This won't be the first or last time you hear someone say this, but if anyone can relate to how Aaron Rodgers is feeling in the aftermath of the Packers' maligned decision to trade up for quarterback Jordan Love in the first round, it's Brett Favre, who watched the Packers draft Rodgers in 2005 before Rodgers eventually replaced him in 2008. But there's another reason why Favre knows how Rodgers is feeling: He's actually spoken to his former teammate about the Love pick. 

A few days after saying "Aaron gets it," Favre gave an entirely different take, giving a pessimistic prognosis for the future of the Packers-Rodgers relationship. 

Appearing on "The Rich Eisen Show," Favre first revealed that he and Rodgers have spoken about what happened during the draft. That's notable, because until we hear from Rodgers himself, we'll be forced to read into the situation by listening to people who actually know what Rodgers is thinking. It's also notable because Favre hinted that Rodgers isn't happy with the Packers' selection of Love at No. 26, saying Rodgers "has every right to be disappointed, if he is."

"I'm not going to talk about all that we talked," Favre said, per ESPN's Rob Demovsky. "He was, let's just say surprised, they went that direction." 

As Favre said, Rodgers has every right to be disappointed. The Packers entered the draft with a clear and urgent need at receiver opposite Davante Adams. They emerged with a developmental quarterback who was taken to replace Rodgers, a running back who doesn't catch passes, and a blocking tight end. If anything, it'd be weird if Rodgers wasn't unhappy.

Then came the bomb. Favre predicted that Rodgers would follow his career arc by eventually leaving Green Bay to finish his career elsewhere. As Eisen prepared to ask Favre the question, Favre interrupted Eisen before he could finish. He knew what the question was going to be. And he knew the answer. 

Like Tom Brady did this offseason in leaving New England for Tampa Bay, Favre thinks Rodgers will leave the only franchise that he's called home during his Hall of Fame career.

"I think Aaron will finish somewhere else -- that's my gut," Favre said. "I guarantee you this, and I don't know this for certain, but I guarantee you it's got the wheels turning in Aaron's mind, which if that's the case, then that means there's a chip on his shoulder toward the organization that otherwise was not there. All he needs is a reason other than this reason to expedite that."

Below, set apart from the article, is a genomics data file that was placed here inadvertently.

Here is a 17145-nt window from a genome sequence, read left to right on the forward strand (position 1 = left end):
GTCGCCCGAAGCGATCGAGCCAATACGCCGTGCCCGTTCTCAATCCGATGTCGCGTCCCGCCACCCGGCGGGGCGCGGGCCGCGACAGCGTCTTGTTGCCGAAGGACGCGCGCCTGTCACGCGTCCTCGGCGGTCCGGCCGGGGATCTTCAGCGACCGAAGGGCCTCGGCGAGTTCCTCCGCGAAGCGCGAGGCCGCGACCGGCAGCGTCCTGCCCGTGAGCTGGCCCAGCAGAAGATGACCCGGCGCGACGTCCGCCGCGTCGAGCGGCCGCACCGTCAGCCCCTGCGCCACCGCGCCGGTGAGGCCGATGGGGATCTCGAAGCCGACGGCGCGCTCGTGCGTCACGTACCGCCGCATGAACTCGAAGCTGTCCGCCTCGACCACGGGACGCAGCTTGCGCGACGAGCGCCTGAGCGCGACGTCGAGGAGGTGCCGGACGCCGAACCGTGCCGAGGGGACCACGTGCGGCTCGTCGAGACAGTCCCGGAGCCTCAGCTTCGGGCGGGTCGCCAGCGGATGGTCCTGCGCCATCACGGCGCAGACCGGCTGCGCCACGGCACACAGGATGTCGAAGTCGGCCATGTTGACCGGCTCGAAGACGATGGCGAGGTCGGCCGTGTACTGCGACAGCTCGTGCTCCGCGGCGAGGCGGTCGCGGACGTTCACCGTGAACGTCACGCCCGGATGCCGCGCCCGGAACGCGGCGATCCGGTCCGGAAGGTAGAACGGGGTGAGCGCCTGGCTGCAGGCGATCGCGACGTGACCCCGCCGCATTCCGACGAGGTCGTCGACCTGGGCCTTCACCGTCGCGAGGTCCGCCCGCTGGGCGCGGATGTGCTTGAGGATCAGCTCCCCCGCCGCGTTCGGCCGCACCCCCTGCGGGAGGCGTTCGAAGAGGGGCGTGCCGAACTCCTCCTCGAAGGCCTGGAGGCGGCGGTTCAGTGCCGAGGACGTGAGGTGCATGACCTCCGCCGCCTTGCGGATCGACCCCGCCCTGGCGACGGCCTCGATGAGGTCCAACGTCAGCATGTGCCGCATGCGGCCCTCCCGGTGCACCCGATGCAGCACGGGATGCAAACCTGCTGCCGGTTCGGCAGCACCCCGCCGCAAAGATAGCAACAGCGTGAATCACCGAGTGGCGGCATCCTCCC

There's no doubt that the Packers started the countdown on the Rodgers era by trading up for Love, regardless if Rodgers joins another team once his time in Green Bay runs out. Rodgers is 36, and he's seen his level of play drop off over the past few seasons; last season, he ranked 13th in DVOA, which measures value per play, and 20th in total QBR. He's under contract through the 2023 season, but it's possible the Packers could cut him beginning in 2022 and save over $22 million in cap space -- though, if they were to do that, they'd be forced to absorb $17.2 million in dead cap. It's more likely the Packers will move on from Rodgers in 2023, when they can save over $25 million by cutting him while eating only $2.9 million in dead cap.

The Packers took Love knowing full well that he's a raw developmental prospect coming out of Utah State, where he enjoyed a terrific 2018 season and a topsy-turvy 2019 season, and could afford to let him sit behind Rodgers for two or three seasons. The only problem with that line of thinking is that the Packers will be wasting roughly half of Love's rookie contract, meaning if they want him to be their next franchise quarterback, they're going to be forced to give him a new contract after only two or three seasons, which renders the value of having a quarterback on a cheap rookie contract less significant.

No one knows how exactly the next few years will play out. Maybe Rodgers will decline even more in 2020 and retire earlier than expected -- not every quarterback ages as gracefully as Tom Brady and Drew Brees. Maybe he'll get traded, if the Packers want to move onto Love sooner than expected. Maybe Love won't ever demonstrate that he's capable of usurping Rodgers, and Rodgers will hang onto the job for the duration of his contract before retiring as a career-long member of Packers. Maybe Rodgers will get cut in 2023 and finish his career elsewhere, like Favre did with the Jets and Vikings once his time in Green Bay was up.

No one knows what comes next. But we do know that it doesn't appear to be on track to end well.

"At some point," Favre said, "it will rear its ugly head."